It was mid-afternoon by the time we were done with discussing and testing. In mid January the days are still short, so we had limited time to practice ski flying. The safest places to learn are grass runways that require little snow to be usable on skis, typically don’t get plowed, and aren’t likely to have the hazards that can be found in off-airport contexts. The local lakes were not an option as there hasn’t been enough cold weather to make safe ice.

Mt. Cardigan

Mt. Cardigan

First we flew by Mt. Cardigan in hopes of waving to our fellow AMC ski trip leaders attending a backcountry ski instruction clinic. It appeared that we were too late as we didn’t see them in any of the usual places on the mountain. Then we continued on to the Plymouth airport (1P1) where we made an uneventful landing.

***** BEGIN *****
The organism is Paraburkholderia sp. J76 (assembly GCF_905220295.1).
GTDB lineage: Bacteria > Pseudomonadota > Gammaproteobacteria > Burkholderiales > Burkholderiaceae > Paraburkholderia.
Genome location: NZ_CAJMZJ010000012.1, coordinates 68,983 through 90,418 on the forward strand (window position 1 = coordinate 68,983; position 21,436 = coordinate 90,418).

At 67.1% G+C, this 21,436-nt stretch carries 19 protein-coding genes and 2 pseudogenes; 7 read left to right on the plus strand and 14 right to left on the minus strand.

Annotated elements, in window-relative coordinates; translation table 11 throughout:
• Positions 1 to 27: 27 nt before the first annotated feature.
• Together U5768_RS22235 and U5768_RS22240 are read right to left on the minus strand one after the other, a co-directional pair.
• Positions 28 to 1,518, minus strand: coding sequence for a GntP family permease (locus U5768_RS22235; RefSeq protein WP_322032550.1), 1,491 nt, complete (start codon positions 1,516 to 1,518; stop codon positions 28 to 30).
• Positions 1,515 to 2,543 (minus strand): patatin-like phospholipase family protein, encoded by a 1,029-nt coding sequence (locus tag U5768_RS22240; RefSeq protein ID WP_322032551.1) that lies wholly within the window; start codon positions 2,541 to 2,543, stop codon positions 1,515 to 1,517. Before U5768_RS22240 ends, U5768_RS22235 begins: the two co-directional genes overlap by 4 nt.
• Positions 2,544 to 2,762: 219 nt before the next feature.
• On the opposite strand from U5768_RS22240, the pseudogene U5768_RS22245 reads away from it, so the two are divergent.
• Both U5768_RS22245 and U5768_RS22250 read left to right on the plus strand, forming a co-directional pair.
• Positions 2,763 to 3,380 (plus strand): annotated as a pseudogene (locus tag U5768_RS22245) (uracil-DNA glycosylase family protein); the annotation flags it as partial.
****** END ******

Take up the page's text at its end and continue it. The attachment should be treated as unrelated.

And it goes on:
So… ski flying 101… Take-offs and landings on skis really aren’t that big a deal. The white snow can make it difficult to judge height, but other than that it is no big deal. One concern is hazards under the snow, but since we had chosen grass runways and there wasn’t any deep snow, that wasn’t an issue. The other concern is just taxing around on the ground. On skis, the tail wheel doesn’t steer you very well and, more importantly, there are no brakes! With a little planning and energy management stopping is manageable, but on dry ground brakes are used differentially (one at a time) to assist with steering. Just turning the airplane around on skis without running out of space and going into a ditch or something else is the real challenge.